(Category: Outstanding Social Media Results) Leading up to a 2015 special municipal election in the City of West Hollywood, the City partnered with YouTube sensation Todrick Hall to create a catchy song and music video to encourage residents to vote. The tune, Pretty Boys, is a parody of the hit song Pretty Girls by Britney Spears and Iggy Azalea, and the video was targeted to younger people in West Hollywood who, statistically, are less likely to vote. The video features dancers, models, and local personalities who perform a dance routine in popular West Hollywood locations.
The City of West Hollywood has 34,399 residents, of which more than 25,000 are registered to vote. Prior to the special election, the City hoped to have a 12-15% voter turn-out, but the turn-out was much higher than expected with 20% of West Hollywood residents casing ballots. Due to the City’s efforts at marketing the video to the local community via distribution in bars and cafes, the video has over 1,320,000 views on YouTube, which means its reach far exceeded the intended audience and achieved “viral” status.
"Instagram Town Planner Cover Photo Contest", City of Elk Grove, California
(Category: Best Use of User Generated Content) The City of Elk Grove (CA) teamed up with the Town Planner Calendar to celebrate civic pride and launch an Instagram Cover Photo Contest encouraging residents to tag their best Instagram shots taken #InElkGrove with #EGTownPlanner16 to appear on the cover of the local Town Planner Calendar, a direct mail publication with 35,000+ circulation, and win $100. The contest ran from July 16-August 16, 2015 and utilized the City's web site and Instagram account. Promotion was limited to the City's Instagram, Facebook, and Twitter platforms.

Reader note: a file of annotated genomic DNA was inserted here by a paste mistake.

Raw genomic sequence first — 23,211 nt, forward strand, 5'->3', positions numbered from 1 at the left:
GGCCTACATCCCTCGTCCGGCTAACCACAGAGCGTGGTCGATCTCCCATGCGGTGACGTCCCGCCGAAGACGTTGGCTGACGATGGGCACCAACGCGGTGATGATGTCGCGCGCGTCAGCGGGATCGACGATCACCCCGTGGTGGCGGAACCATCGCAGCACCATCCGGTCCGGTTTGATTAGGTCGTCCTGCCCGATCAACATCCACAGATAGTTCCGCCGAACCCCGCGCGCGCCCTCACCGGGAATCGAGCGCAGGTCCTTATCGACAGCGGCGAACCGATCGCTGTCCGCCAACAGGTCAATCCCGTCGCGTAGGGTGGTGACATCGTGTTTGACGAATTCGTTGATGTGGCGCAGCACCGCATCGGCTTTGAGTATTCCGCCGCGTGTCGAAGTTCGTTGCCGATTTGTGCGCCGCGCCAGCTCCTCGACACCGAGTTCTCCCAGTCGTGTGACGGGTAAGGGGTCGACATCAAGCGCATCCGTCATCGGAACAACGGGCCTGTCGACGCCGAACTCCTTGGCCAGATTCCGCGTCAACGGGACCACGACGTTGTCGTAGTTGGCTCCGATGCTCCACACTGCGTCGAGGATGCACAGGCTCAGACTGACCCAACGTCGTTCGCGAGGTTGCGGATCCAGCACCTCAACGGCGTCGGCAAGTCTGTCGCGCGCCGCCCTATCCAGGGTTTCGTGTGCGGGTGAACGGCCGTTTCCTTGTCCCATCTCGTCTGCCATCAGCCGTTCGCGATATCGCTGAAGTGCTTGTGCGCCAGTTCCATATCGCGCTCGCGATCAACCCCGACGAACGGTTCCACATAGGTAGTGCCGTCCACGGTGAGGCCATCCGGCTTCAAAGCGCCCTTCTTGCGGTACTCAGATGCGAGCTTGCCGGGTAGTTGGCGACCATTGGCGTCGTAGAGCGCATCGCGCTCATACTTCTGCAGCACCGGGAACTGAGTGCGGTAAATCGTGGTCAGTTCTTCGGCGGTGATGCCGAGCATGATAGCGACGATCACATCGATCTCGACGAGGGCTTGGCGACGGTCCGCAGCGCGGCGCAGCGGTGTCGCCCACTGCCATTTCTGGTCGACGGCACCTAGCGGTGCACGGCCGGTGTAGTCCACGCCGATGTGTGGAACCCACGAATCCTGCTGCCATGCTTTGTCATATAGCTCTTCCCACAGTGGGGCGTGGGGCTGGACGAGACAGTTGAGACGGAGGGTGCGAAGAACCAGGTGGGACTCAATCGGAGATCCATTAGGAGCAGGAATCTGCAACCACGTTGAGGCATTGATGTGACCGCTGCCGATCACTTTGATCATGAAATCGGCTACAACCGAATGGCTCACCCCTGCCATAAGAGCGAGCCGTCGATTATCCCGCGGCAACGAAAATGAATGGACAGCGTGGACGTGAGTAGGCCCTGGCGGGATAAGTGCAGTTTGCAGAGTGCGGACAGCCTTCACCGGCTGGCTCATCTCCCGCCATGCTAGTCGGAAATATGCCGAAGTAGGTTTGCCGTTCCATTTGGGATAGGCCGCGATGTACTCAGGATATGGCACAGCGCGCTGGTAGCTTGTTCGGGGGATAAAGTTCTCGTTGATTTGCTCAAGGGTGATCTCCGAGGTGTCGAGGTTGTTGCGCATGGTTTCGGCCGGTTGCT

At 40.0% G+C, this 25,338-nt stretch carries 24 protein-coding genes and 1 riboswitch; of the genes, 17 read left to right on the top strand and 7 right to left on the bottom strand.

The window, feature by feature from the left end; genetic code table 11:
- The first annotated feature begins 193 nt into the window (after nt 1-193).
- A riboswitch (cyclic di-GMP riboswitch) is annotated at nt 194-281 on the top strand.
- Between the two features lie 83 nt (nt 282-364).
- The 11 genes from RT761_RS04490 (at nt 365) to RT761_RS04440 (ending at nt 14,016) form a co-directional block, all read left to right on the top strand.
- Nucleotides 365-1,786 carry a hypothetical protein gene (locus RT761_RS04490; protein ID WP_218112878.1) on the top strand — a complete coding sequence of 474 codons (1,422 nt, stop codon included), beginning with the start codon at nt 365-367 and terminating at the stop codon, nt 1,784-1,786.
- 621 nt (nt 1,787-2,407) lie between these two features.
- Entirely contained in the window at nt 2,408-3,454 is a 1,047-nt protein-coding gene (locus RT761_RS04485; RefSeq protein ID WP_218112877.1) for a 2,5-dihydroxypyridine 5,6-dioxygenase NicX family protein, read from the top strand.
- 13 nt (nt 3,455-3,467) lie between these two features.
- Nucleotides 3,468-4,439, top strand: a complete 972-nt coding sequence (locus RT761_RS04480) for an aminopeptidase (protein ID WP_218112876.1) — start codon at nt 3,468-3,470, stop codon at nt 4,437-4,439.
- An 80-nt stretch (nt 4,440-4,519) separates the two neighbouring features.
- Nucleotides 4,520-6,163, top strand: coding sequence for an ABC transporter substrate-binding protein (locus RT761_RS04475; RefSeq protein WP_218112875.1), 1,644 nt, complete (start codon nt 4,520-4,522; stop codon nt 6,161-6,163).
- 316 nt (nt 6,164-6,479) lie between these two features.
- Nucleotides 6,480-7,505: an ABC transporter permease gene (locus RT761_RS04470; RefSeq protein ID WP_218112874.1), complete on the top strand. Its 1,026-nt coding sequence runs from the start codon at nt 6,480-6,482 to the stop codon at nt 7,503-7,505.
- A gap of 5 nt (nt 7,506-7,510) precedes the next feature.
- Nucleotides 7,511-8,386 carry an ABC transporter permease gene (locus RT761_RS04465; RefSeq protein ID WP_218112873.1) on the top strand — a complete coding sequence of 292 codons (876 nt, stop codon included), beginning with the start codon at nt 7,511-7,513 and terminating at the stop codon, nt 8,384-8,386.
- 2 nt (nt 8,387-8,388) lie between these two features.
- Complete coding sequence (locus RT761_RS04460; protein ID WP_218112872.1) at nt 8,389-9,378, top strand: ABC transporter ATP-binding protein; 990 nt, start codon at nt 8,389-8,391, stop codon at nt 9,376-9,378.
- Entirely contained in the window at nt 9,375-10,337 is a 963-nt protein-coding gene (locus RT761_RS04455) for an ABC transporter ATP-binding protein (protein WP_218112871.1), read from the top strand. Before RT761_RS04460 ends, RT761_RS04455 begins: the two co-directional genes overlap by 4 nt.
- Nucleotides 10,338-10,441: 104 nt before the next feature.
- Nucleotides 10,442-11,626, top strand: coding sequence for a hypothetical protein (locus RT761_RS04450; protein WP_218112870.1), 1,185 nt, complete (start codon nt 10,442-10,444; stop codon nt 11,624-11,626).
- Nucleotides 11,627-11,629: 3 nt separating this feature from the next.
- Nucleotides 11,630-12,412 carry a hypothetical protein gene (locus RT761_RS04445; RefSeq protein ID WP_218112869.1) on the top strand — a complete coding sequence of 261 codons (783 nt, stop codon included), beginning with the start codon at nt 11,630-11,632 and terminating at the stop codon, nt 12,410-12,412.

In it's inaugural launch, the Instagram Cover Photo Contest generated 117 entries and resulted in a gain of 110 new followers to the City's Instagram account over the contest period. The editors of the Town Planner Calendar chose a winner and expanded their use of the images collected from the contest to include several others within the calendar. Releases from each submitter were secured to print the images for exhibit at the City's Art Americana festival in September 2015.
"#CopsLoveLemonadeStands", Palo Alto Police Department, California
(Category: Outstanding Social Media Results) We asked the public to let us know via social media whenever they saw a children's lemonade stand during the summer of 2015, and then we sent officers to patronize the stand. We took photos of our officers with smiling kids, and posted many pictures during the summer. We created #CopsLoveLemonadeStands, and encouraged other police agencies to join in. At a time when police/community relations were under the microscope, this campaign showed officers at their best and making a difference in the lives of young people everywhere.
The campaign was wildly successful. By the end of the summer, it had expanded to 69 police agencies in 23 states and 2 Canadian provinces. A search of the hashtag on Twitter, Facebook, or Instagram shows how popular the campaign became. Media covered the campaign across the country on television, online, and in print. While cops visiting lemonade stands is nothing new, using social media to solicit visits and posting photos of those visits was a novel way to use social media and promote the good work officers were doing.